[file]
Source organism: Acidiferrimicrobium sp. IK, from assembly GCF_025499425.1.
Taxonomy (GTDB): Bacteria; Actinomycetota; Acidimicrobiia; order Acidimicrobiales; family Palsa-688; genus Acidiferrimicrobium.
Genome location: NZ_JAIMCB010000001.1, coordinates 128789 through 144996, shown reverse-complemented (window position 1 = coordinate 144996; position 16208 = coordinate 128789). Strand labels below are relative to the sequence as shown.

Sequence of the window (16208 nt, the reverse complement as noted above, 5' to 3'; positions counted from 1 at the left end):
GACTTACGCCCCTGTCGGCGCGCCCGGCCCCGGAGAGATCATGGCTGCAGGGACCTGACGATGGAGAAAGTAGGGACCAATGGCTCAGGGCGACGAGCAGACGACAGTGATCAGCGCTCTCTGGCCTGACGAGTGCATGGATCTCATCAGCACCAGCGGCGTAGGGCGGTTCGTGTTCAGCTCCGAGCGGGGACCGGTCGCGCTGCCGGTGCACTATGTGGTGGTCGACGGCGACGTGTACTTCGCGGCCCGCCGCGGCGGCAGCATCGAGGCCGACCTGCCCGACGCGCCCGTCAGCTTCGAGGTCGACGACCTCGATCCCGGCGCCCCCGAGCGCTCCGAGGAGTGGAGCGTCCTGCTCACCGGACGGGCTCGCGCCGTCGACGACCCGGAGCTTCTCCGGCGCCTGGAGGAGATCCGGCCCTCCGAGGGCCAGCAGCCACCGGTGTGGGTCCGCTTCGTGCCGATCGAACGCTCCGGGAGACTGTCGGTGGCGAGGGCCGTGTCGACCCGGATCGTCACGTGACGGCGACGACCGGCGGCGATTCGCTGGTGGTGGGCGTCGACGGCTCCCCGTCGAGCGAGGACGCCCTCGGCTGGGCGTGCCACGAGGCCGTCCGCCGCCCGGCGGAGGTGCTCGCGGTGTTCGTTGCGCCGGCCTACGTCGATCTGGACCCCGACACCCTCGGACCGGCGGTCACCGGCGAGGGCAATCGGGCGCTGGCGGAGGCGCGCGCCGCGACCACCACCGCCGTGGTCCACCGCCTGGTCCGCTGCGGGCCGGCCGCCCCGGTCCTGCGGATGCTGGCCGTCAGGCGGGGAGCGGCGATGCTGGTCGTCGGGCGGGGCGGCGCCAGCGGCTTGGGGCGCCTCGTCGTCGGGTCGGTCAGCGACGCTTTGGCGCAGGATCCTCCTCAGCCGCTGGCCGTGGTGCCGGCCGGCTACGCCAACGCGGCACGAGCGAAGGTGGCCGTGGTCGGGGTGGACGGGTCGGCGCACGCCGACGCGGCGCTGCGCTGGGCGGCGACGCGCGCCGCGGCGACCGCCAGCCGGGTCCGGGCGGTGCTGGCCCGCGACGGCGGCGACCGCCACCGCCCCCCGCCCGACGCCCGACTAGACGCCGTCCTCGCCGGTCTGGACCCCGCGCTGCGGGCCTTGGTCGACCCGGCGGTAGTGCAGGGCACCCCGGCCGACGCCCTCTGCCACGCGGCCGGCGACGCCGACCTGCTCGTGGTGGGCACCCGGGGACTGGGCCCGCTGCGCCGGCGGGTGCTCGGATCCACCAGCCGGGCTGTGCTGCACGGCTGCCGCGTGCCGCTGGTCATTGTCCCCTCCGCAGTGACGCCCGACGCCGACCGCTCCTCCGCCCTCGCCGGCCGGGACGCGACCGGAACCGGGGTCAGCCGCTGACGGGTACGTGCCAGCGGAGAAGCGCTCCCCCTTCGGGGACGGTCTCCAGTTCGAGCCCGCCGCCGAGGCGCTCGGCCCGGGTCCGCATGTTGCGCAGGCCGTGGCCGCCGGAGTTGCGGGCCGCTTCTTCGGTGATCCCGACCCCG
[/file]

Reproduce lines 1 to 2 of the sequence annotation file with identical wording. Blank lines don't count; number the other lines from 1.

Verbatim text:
Source organism: Acidiferrimicrobium sp. IK, from assembly GCF_025499425.1.
Taxonomy (GTDB): Bacteria; Actinomycetota; Acidimicrobiia; order Acidimicrobiales; family Palsa-688; genus Acidiferrimicrobium.